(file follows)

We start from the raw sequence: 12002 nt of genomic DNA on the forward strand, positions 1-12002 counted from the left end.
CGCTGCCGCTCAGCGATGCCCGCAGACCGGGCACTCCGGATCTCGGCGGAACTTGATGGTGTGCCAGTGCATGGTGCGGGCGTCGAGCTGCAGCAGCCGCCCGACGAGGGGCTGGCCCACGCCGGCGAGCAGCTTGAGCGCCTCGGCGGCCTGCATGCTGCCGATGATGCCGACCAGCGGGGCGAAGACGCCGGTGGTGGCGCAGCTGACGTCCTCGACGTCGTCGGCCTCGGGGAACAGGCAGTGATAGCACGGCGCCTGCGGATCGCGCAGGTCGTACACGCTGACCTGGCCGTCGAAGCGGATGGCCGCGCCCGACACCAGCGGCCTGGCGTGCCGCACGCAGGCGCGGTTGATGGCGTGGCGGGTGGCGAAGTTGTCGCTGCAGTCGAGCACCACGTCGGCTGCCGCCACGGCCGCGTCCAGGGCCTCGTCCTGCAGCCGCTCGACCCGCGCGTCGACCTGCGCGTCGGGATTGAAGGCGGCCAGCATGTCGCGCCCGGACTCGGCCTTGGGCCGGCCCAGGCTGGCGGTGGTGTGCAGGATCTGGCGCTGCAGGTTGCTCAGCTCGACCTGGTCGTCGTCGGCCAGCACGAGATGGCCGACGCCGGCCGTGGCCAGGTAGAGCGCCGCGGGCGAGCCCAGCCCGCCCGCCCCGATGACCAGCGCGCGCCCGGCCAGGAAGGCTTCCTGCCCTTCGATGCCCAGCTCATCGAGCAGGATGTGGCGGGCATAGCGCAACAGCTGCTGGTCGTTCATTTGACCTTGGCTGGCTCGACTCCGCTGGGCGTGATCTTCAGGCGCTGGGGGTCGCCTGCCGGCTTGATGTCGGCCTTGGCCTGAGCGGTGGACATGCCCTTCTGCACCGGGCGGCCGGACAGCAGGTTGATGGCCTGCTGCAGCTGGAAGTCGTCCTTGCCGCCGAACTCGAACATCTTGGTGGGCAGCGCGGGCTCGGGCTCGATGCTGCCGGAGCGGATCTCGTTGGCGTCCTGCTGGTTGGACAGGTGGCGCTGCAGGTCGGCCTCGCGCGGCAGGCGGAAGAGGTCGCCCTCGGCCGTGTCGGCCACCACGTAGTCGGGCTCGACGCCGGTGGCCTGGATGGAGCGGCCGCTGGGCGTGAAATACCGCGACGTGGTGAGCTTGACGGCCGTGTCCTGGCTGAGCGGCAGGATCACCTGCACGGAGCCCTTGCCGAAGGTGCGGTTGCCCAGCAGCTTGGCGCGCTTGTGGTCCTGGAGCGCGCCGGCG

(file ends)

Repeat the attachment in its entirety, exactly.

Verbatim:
We start from the raw sequence: 12002 nt of genomic DNA on the forward strand, positions 1-12002 counted from the left end.
CGCTGCCGCTCAGCGATGCCCGCAGACCGGGCACTCCGGATCTCGGCGGAACTTGATGGTGTGCCAGTGCATGGTGCGGGCGTCGAGCTGCAGCAGCCGCCCGACGAGGGGCTGGCCCACGCCGGCGAGCAGCTTGAGCGCCTCGGCGGCCTGCATGCTGCCGATGATGCCGACCAGCGGGGCGAAGACGCCGGTGGTGGCGCAGCTGACGTCCTCGACGTCGTCGGCCTCGGGGAACAGGCAGTGATAGCACGGCGCCTGCGGATCGCGCAGGTCGTACACGCTGACCTGGCCGTCGAAGCGGATGGCCGCGCCCGACACCAGCGGCCTGGCGTGCCGCACGCAGGCGCGGTTGATGGCGTGGCGGGTGGCGAAGTTGTCGCTGCAGTCGAGCACCACGTCGGCTGCCGCCACGGCCGCGTCCAGGGCCTCGTCCTGCAGCCGCTCGACCCGCGCGTCGACCTGCGCGTCGGGATTGAAGGCGGCCAGCATGTCGCGCCCGGACTCGGCCTTGGGCCGGCCCAGGCTGGCGGTGGTGTGCAGGATCTGGCGCTGCAGGTTGCTCAGCTCGACCTGGTCGTCGTCGGCCAGCACGAGATGGCCGACGCCGGCCGTGGCCAGGTAGAGCGCCGCGGGCGAGCCCAGCCCGCCCGCCCCGATGACCAGCGCGCGCCCGGCCAGGAAGGCTTCCTGCCCTTCGATGCCCAGCTCATCGAGCAGGATGTGGCGGGCATAGCGCAACAGCTGCTGGTCGTTCATTTGACCTTGGCTGGCTCGACTCCGCTGGGCGTGATCTTCAGGCGCTGGGGGTCGCCTGCCGGCTTGATGTCGGCCTTGGCCTGAGCGGTGGACATGCCCTTCTGCACCGGGCGGCCGGACAGCAGGTTGATGGCCTGCTGCAGCTGGAAGTCGTCCTTGCCGCCGAACTCGAACATCTTGGTGGGCAGCGCGGGCTCGGGCTCGATGCTGCCGGAGCGGATCTCGTTGGCGTCCTGCTGGTTGGACAGGTGGCGCTGCAGGTCGGCCTCGCGCGGCAGGCGGAAGAGGTCGCCCTCGGCCGTGTCGGCCACCACGTAGTCGGGCTCGACGCCGGTGGCCTGGATGGAGCGGCCGCTGGGCGTGAAATACCGCGACGTGGTGAGCTTGACGGCCGTGTCCTGGCTGAGCGGCAGGATCACCTGCACGGAGCCCTTGCCGAAGGTGCGGTTGCCCAGCAGCTTGGCGCGCTTGTGGTCCTGGAGCGCGCCGGCG